Fun with Function Pointers

A function pointer is a pointer that holds the address of a function. Being able to create pointers to point to functions is awesome but also terrifying, in a way. The great thing about function pointers is that they provide us with a means for executing functions in an order that may not be known at compile time and without needing conditional statements. Function pointers provide support for alternate execution paths.

To declare a function pointer, we surround the function name with parentheses and add an asterisk to the front of the name. A rough outline of a function pointer follows the form return_type (*function_name)(parameters).The asterisk indicates that it is a pointer, and the parentheses make it a function pointer.

//returns void no parameters
void (*funcPtrOne)();

//returns int, passed an int
int (*funcPtrTwo)(int)

//returns double, passed two ints
double (*funcPtrThree)(int, int);

//returns char, passed string
char (*funcPtrFour)(const char *szText);

Be aware of the difference between functions that return a pointer versus function pointers. The parentheses around the function name prefixed by an asterisk indicates that it is a function pointer.

To use a function pointer, assign a function’s address to the function pointer. The function pointer and the actual function it is pointing to must have the same signature, i.e. the same return type and parameter types.

 #include <stdio.h>

//func pointer
int (*fPtrIntCharChar)(char, char);

//function to compare two char parameters
//if first param is greater than second param
//or it is the only capital letter
//returns positive int
//if second param is greater than first param
//or it is the only capital letter
//returns negative int
int compareLetters(char cX, char cY);

int _tmain(int argc, _TCHAR* argv[])
{
    int iRVal;

    char cLetters[] = {'b', 'f', 'A', 'Q', 'u', 'Z', 'z', 'T', 'b', 'C', 'e', 'e', 'r', 'V', 'v'};

    const int Array_Bounds = sizeof(cLetters) / sizeof(char);

    fPtrIntCharChar = compareLetters;

    for(int i = 1; i < Array_Bounds; i++){
        iRVal = fPtrIntCharChar(cLetters[i-1], cLetters[i]);
        if(iRVal==0){
            printf("%c and %c are equal.\n", cLetters[i-1], cLetters[i]);
        }
        if(iRVal>0){
            printf("%c comes before %c.\n", cLetters[i-1], cLetters[i]);
        }
        if(iRVal<0){
            printf("%c comes before %c.\n", cLetters[i], cLetters[i-1]);
        }
    }


    return 0;
}

//returns -1 if first character is after
//second character
//returns +1 if first character is before 
//the second character
int compareLetters(char cX, char cY){
    int iDiff = cX - cY;

    //x is greater than y
    //therefore x is after y in the alphabet
    if(iDiff > 0){
        return -1;
    }

    //y is greater than x numerically
    //therefore y is after x in the alphabet
    if(iDiff < 0){
        return 1;
    }

    //two letters are equal
    return iDiff;
}

As we can see above, just like with array names, when we use the name of a function by itself, it returns the function’s address. It is not necessary to use the address of operator. We can even use the comparison operator to verify this.

#include <stdio.h>

void (*funcPtrA)(int a);
double (*funcPtrB)(double a);

void functionOne(int a);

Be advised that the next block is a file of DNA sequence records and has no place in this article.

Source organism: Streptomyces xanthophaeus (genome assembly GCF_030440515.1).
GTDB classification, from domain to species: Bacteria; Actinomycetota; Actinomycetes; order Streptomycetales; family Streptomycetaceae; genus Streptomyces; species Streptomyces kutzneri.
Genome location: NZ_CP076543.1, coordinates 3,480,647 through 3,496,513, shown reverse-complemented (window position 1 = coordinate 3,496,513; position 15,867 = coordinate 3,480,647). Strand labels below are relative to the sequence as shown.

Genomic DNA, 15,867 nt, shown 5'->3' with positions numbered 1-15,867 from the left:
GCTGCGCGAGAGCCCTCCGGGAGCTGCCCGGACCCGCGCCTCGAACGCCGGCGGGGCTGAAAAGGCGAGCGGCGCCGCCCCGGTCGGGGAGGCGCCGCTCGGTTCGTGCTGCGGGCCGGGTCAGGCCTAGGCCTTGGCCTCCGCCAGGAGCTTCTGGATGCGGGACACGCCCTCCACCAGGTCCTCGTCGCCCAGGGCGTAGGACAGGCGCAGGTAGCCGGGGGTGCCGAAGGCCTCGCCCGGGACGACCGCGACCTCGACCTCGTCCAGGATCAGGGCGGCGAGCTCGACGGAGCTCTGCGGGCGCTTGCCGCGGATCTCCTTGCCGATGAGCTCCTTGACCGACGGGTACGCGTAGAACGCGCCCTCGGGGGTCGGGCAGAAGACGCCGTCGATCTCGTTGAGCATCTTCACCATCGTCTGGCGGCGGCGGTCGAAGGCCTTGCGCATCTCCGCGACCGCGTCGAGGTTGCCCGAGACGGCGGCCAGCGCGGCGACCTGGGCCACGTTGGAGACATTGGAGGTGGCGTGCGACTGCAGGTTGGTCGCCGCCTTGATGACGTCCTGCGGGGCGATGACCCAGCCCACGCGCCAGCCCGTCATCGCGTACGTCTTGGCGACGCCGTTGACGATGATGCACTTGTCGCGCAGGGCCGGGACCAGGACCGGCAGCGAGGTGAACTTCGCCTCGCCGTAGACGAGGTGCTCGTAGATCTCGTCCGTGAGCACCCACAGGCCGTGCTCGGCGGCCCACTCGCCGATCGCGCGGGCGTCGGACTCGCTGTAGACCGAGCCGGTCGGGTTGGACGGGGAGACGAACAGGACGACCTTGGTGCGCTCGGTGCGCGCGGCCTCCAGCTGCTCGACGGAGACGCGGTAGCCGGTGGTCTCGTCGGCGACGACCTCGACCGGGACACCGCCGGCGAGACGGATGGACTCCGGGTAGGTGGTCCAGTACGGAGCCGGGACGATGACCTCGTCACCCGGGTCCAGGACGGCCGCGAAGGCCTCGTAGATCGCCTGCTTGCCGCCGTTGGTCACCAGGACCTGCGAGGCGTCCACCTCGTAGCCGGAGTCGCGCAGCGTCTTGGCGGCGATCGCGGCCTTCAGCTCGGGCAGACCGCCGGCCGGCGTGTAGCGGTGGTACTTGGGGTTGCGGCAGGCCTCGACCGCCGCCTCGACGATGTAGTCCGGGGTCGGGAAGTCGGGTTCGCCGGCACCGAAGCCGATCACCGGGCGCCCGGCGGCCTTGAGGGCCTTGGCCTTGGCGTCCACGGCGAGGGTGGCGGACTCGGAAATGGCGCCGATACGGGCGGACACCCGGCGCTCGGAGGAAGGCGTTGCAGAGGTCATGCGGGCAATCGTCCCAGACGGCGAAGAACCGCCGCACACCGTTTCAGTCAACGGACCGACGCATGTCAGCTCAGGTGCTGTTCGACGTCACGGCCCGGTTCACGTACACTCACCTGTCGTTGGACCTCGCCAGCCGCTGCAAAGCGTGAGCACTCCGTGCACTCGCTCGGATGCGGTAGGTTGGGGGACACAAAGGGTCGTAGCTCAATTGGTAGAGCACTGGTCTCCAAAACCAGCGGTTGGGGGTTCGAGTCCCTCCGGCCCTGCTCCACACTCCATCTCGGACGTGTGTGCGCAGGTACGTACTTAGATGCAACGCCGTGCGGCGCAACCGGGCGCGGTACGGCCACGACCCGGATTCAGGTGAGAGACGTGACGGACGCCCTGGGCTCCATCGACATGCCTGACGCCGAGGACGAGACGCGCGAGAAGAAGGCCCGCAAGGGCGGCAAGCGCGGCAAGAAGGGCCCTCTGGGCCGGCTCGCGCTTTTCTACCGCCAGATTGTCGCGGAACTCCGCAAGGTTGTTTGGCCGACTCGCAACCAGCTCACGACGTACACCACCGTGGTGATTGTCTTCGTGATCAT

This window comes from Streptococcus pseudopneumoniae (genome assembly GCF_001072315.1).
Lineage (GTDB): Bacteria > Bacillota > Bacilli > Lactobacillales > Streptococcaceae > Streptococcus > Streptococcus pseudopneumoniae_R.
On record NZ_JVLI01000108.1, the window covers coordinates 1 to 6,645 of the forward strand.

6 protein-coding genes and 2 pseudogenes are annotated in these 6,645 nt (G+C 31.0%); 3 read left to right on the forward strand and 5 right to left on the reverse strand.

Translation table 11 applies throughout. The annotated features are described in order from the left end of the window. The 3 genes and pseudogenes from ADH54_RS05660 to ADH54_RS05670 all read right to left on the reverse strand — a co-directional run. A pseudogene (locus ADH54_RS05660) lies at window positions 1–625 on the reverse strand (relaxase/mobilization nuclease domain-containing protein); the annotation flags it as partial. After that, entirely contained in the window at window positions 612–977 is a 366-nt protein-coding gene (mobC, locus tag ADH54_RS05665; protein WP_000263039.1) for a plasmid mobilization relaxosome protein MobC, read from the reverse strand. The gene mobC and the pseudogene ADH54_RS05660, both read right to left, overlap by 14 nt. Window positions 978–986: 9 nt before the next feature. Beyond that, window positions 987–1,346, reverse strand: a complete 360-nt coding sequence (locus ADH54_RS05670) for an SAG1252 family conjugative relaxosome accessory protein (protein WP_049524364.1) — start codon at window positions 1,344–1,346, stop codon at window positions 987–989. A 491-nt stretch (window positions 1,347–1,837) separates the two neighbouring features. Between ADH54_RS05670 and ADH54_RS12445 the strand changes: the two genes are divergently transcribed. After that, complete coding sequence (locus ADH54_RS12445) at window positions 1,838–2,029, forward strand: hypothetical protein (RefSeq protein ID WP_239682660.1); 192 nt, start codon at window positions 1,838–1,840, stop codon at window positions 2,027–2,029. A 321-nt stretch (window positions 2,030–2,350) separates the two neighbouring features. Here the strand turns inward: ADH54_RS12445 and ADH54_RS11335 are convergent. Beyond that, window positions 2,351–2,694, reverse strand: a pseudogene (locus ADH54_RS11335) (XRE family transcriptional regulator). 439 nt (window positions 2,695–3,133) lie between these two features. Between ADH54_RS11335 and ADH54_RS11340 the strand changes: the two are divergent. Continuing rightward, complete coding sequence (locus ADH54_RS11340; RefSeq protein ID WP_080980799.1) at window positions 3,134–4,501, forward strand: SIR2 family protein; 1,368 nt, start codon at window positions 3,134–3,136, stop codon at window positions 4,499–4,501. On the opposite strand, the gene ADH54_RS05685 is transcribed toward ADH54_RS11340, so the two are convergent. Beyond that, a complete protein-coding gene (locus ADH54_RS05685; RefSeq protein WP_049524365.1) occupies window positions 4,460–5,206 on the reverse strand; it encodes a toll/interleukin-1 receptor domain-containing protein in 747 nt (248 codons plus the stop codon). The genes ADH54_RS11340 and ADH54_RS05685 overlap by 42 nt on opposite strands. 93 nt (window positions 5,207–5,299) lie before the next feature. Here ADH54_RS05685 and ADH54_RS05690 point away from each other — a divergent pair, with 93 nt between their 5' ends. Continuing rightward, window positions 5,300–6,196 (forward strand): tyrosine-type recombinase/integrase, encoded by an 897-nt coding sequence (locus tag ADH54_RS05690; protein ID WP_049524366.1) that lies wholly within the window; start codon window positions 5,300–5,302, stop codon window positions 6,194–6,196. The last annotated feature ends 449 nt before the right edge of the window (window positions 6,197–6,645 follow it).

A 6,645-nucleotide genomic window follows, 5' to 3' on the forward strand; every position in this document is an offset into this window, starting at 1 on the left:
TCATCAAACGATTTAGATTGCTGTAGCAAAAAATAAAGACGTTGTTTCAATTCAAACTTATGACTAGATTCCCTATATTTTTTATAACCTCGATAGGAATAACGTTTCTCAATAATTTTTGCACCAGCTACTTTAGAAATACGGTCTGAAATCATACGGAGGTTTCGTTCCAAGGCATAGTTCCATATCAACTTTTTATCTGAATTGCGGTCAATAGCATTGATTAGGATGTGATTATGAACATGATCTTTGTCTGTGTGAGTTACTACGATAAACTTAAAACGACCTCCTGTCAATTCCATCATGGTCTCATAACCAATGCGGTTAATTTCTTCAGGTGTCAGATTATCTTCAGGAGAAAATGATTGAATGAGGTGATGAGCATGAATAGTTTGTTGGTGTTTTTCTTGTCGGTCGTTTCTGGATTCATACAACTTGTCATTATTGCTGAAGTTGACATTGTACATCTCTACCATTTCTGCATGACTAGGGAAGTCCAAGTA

double functionTwo(double a);

int _tmain(int argc, _TCHAR* argv[])
{
    printf("Address for functionOne %p.\n", functionOne);
    printf("Address for functionTwo %p. \n", functionTwo);

    //& operator unnecessary 
    funcPtrA = &functionOne;
    funcPtrB = functionTwo;

    if(funcPtrA == functionOne){
        printf("Same address.\n");
    }

    if(funcPtrB == &functionTwo){
        printf("Still same address.\n");
    }
    return 0;
}

void functionOne(int a){
    printf("Hello %d.\n", a);
}

double functionTwo(double a){
    return a * 19.99;
}

It’s simple enough to declare a type definition for function pointers.

#include <stdio.h>
#include <stdlib.h>
#include <string.h>


typedef void (*fPtrVoidVoid)(void);
typedef char*(*fPtrCharCharPtr)(char *);

void functionPrintHello(void);
char * functionChangeString(char *);

int main(void){

    fPtrVoidVoid fpOne = functionPrintHello;
    fPtrCharCharPtr fpTwo = functionChangeString;

    char * szString = fpTwo("Do you have stairs in your house?");

    fpOne();
    printf("%s\n", szString);

    //clean up
    free(szString);

    return 0;
}

void functionPrintHello(void){
    printf("Saluton Mundo! ");
}

char * functionChangeString(char * szParam){
    char *rszVal = (char *)malloc((strlen(szParam) + 256)*sizeof(char));
    strcpy(rszVal, szParam);
    strcat(rszVal, " I am protected.");
    return rszVal;
}

It is not difficult to pass a function pointer, we must simply use the function pointer declaration as a parameter of a function.

#include <stdio.h>
#include <stdlib.h>
#include <string.h>

typedef int (*fptrInt)(int, int);

void doSomething(int iArray[], int bounds, fptrInt);
int sum(int x, int y);
int multiply(int x, int y);

int main(void){

    int iArray[] = {80, 443, 25, 161, 143, 389, 156, 21};
    const int iBounds = sizeof(iArray) / sizeof(int);

    doSomething(iArray, iBounds, sum);
    
    printf("And now for something completely different.\n");

    doSomething(iArray, iBounds, multiply);

    return 0;
}

void doSomething(int iArray[], int bounds, fptrInt func){
    for(int i = 0; i < bounds - 1; i+=2){
        printf("%d.\n", func(iArray[i], iArray[i+1]));
    }
}

int sum(int x, int y){
    printf("Adding %d and %d.\n", x, y);
    return x + y;
}

We can see that function pointers can add a high degree of flexibility to code. There are performance considerations to be aware of – on the lower level, function pointers can disrupt the processor pipeline, which can negatively impact performance.

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